I’m not a tough guy. I’ve been walking this earth for the past two decades and I’ve never been in a fight. I’m used to talking, or lying, or crying my way out of situation . Sometimes tears just aren’t enough. What am I supposed to do if a blonde 80’s bully pushes me into a locker or kicks sand in my face and steals my girl?
To help me train I sought help from the UAA Judo and Jui Jitsu Club. I was in a class with white, yellow, green, and brown belts all taught by the second degree black belt Jacob Dempsey. Sensei Dempsey welcomed me to the dojo with open arms, lent me my first judogi (the white jacket from every martial arts movie) and helped me tie my very own white belt.
Before you can run, you must learn how to walk, and before you learn awesome judo throws, you must learn to fall. Judo is, at its core, a defensive art. Judo (柔道) — meaning the “gentle way” — focuses on learning a series of grabs, throws and submissions aimed at subduing an opponent, rather than scissor-kicking them through a wall.
Fittingly, we first learned how to fall safely. I was surprised. Isn’t falling something that you can let gravity take care of? Well, I learned that the difference between a clean fall and a sloppy one is the difference between jumping immediately back to your feet, and spending a minute on the floor waiting for your head to stop ringing.
Back break falls, for example, are about landing flat on one’s back, and slapping the ground with the bottoms of our arms and exhaling right before impact, as to not hit your head on the ground.
“The goal of the break fall is to get as much surface area on the ground as possible to minimize the force of your fall, the exhale is to keep you from getting the wind knocked out of you,” Tommy Nguyen, pre-nursing major, said.
This has even helped him outside of the dojo.
“If I slip on a patch of ice, I slap the ground, exhale and tuck my chin in,” said Nguyen.
Sensei Dempsey explained the need to keep your head safe. The head is the most important part of the body to protect in a fight, both in terms of long term risk and ability to act in a a dangerous situation.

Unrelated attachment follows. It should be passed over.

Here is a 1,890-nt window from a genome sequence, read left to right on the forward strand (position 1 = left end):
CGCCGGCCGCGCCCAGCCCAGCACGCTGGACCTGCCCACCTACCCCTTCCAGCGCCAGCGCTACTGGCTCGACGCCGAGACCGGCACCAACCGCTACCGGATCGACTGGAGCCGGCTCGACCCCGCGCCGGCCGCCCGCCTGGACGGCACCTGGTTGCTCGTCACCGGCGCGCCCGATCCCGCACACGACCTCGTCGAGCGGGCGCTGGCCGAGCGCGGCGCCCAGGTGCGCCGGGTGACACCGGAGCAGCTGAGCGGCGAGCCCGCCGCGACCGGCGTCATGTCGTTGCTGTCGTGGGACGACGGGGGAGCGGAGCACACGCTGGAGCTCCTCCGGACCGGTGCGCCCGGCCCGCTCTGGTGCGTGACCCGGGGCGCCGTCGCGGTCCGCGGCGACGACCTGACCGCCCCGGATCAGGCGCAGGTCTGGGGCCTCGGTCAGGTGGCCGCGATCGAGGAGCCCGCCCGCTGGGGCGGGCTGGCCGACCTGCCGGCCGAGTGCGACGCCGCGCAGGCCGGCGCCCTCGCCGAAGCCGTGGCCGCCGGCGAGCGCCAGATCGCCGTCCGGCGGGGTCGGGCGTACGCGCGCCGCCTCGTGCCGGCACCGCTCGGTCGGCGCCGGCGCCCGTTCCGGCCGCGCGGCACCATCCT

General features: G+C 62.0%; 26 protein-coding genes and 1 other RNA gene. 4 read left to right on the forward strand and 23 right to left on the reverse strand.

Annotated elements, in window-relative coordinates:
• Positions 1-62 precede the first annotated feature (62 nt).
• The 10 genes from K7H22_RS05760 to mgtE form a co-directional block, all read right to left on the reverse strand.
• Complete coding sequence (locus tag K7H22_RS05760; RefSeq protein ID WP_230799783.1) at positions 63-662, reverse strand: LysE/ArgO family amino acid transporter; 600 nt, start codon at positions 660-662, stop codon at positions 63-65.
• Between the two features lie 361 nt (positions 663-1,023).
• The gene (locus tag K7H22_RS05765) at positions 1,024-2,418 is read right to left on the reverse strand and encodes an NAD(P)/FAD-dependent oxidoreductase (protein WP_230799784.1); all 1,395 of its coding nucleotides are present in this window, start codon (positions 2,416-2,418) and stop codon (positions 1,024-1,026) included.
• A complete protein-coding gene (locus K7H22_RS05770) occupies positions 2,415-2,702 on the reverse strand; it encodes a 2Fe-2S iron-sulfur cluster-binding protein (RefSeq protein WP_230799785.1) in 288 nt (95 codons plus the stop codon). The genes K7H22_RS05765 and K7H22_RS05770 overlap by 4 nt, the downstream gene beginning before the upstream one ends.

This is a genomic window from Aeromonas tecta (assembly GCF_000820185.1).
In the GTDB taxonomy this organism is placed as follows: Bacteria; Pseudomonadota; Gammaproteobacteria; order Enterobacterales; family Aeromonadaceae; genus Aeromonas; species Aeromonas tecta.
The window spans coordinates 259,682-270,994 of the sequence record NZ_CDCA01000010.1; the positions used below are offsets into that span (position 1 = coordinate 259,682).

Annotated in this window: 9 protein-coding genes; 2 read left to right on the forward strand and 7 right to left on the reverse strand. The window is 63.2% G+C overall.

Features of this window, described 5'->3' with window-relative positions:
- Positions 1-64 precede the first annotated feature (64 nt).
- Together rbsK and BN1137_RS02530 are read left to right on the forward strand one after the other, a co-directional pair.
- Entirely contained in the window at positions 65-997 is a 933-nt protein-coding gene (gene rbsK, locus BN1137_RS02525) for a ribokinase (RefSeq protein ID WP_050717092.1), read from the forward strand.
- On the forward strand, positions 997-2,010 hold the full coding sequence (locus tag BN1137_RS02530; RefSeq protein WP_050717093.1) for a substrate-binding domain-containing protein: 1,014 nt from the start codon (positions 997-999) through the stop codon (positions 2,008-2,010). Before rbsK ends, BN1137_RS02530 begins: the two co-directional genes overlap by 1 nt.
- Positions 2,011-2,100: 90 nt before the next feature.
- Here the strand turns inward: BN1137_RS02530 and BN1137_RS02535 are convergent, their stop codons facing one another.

“[Ronda] Rousey got sloppy in her last fight, she took a couple of shots to the head, got shook up and began to let her guard down, and left herself open to Holmes’ kick,” said Dempsey.
Unlike most armchair UFC fans, Dempsey actually sparred with Ronda Rousey in the past.
“She was 16, just getting ready to go to the Olympics for the first time, and it was at a training camp at the Junior Nationals,” said Dempsey. “I was in my late 20’s and getting towards the end of my competitions. Whenever I have a chance to work out with an Olympian, I always take the opportunity to spar. When I got up there, it was a foregone conclusion I was going to lose. I lasted a couple of minutes,” said Dempsey.
A couple of minutes with Rousey is not something most can claim and here I was rather nervous before my first bout against my fellow white belt Sandra Gibson, even though she assured me she had only done judo for about a month and a half.
However, when Sensei gave the command to start, a deep, primal and unknown part of my nature took over. Grabbing her by the collar and sleeve, I managed to leverage my substantial height and weight advantage into an extremely sloppy pin, surprising Gibson, Sensei Dempsey and myself.
While I struggled to stay on top, Gibson took advantage of my Achilles heel — my complete and utter lack of Judo training — to free herself and get me on my back within seconds.
“It’s called shrimping, you’re using your hips trying to wriggle out of there, and as soon a you get a little bit of room to work with, you can grab the other person,” said Gibson after the match.
I then had a chance to spar with green belt Nguyen, who spent the next 15 minutes creatively displaying the ways my frame could fly through the air and into the mat, all whilst giving me advice and encouragement. At the end of the hour, I was sore, out of wind and completely ready to keep going.
What did an hour of Judo teach me about survival on the streets? Confidence for one, I now have a 0-2 fight record. I fall in a far safer fashion than I once did. Now, any fight I get in will end in two hits — you hit me and I safely hit the ground.
UAA’s Judo and Jui Jitsu Club meets at 6 p.m. Tuesdays and Thursdays at Greatland Martial Arts (520 W. 58th Ave. Suite G).